The recent changes in the education sector are very unfortunate. The new curriculum with science was just announced but not implemented. This move shows a worrying trend in the whole government sector: plans are developed (sometimes in luxurious lakeside resorts) but the implementation is always lacking. Government spends a lot of people, time resources on documents that are only referred to the bottom drawer but never implemented. And when the ministry of education tries to implement one, it shows it has no capacity.
Even worse is the trend to get rid of everything that they can so they can save money. We know that government is in total dire straits because they manage to mess up donor support (by being too corrupt for the donors to accept). Now the civil servants at Capital Hill are saving money, simply because it is not there. But of course they are not saving on their own perks, oh no! Their own salaries and benefits are so sacred to them that they get paid first. And then they decide to not hire the teachers the country needs so badly, or the medical staff the country needs so badly. The doctors have shown the way though: they threatened a strike, and the doctors and medical staff are hired. You see: this government does not listen until industrial action is there. The teachers should do the same: get their new colleagues hired by announcing a strike. And strong activism: how about all teachers in the country assembling in front of Parliament the next seating? Or in front of the State House? (To secure their safety from overzealous police or other security personnel they need to invite the world press. In front of the united cameras of BBC, CNN, Fox, Al-Jazeera, Reuters, AP, AFP, Nation, Daily Times and more, the President cannot afford to get violent with his own teaching staff.)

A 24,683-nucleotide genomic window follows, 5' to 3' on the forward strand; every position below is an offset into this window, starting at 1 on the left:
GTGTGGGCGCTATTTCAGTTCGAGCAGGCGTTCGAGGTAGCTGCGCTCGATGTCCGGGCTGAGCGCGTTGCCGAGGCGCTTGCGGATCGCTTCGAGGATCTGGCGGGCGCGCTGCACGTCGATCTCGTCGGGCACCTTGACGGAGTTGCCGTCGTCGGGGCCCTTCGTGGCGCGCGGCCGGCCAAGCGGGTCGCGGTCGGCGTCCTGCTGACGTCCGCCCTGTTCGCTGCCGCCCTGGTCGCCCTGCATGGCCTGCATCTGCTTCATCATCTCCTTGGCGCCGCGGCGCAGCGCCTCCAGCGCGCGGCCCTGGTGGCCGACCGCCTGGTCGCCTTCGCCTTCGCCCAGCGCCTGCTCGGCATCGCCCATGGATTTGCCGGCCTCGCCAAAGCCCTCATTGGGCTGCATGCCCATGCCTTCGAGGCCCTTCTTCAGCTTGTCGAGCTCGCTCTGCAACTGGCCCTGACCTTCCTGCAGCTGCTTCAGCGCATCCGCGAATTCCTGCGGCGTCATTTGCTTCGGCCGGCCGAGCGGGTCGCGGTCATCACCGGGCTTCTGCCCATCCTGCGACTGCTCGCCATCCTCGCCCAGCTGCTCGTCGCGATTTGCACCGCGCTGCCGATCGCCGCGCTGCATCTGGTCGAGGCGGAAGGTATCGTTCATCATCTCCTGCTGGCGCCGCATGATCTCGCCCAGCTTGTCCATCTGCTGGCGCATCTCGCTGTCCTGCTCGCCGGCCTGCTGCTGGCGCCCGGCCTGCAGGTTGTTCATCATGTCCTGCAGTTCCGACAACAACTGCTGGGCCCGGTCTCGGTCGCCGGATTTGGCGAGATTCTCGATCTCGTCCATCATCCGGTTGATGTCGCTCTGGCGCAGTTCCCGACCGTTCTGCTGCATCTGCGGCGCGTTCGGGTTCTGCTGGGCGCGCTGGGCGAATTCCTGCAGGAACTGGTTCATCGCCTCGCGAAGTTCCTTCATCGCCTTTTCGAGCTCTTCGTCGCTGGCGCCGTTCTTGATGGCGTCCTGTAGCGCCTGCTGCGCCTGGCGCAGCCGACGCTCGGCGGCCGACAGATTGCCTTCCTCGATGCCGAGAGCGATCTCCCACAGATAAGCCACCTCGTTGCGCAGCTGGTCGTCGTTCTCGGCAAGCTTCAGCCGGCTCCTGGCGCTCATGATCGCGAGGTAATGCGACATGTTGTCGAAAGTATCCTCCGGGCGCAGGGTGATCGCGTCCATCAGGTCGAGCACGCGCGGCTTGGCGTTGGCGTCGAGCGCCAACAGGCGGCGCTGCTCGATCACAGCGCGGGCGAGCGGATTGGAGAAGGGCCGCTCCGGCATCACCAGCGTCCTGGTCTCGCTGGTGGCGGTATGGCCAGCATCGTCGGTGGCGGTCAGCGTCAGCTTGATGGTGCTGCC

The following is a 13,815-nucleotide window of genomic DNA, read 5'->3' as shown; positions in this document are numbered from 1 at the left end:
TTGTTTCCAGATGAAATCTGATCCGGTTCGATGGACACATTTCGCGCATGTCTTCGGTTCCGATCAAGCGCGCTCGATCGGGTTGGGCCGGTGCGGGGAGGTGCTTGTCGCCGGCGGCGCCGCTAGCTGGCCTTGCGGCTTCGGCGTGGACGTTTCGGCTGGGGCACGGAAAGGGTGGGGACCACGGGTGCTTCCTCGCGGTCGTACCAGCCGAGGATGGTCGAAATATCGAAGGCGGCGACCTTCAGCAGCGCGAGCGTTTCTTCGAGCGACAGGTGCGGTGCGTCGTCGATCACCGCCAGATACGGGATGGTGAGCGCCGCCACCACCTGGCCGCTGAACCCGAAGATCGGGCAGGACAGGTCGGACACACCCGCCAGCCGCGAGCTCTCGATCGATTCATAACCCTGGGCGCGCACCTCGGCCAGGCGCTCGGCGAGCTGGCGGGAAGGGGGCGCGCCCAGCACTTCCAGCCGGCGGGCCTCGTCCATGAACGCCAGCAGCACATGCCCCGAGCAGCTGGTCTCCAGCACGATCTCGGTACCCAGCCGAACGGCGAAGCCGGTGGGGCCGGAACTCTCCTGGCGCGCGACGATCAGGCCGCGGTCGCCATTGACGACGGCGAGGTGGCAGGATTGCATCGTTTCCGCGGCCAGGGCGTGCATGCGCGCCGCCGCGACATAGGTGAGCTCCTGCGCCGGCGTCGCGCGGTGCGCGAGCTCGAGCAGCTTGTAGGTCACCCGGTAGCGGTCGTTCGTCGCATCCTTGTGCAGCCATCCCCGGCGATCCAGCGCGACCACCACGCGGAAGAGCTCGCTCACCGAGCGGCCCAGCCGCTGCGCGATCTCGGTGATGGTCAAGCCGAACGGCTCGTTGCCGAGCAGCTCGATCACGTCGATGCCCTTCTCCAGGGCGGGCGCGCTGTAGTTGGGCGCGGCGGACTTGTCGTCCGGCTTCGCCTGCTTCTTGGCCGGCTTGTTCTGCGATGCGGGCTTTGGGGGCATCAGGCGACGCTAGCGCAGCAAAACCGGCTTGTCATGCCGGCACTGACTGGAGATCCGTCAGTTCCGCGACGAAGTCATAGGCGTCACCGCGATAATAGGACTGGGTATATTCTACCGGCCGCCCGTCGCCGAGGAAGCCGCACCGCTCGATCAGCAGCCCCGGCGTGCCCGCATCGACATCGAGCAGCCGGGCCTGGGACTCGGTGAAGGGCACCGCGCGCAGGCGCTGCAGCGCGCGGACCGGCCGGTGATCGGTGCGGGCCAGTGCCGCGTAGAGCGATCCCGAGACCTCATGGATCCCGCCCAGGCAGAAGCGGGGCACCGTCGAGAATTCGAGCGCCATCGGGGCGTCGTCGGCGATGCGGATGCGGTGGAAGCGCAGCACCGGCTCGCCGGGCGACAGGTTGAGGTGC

But the new trend in school fees is disastrous: the fees are hiked 200%, 300%, 400% in some cases. This is impossible for the parents to pay for. This is not only a disaster for the learners, it is also a slow disaster for the country. Just imagine what happens when very few people can afford to send their children to school: we will have an uneducated nation in one or two decades. This government is avoiding the difficult question: “who can we do without?” and reform the civil service in line with the budget. Instead they ask the question: “Who can we easily pick from?” And the answer of course is: the people away from Capital Hill, away from the ruling class, away from the centre of power.
And what it means for the country? They do not consider. Malawi is going the wrong direction, and we need to do something about it. Mass demonstrations?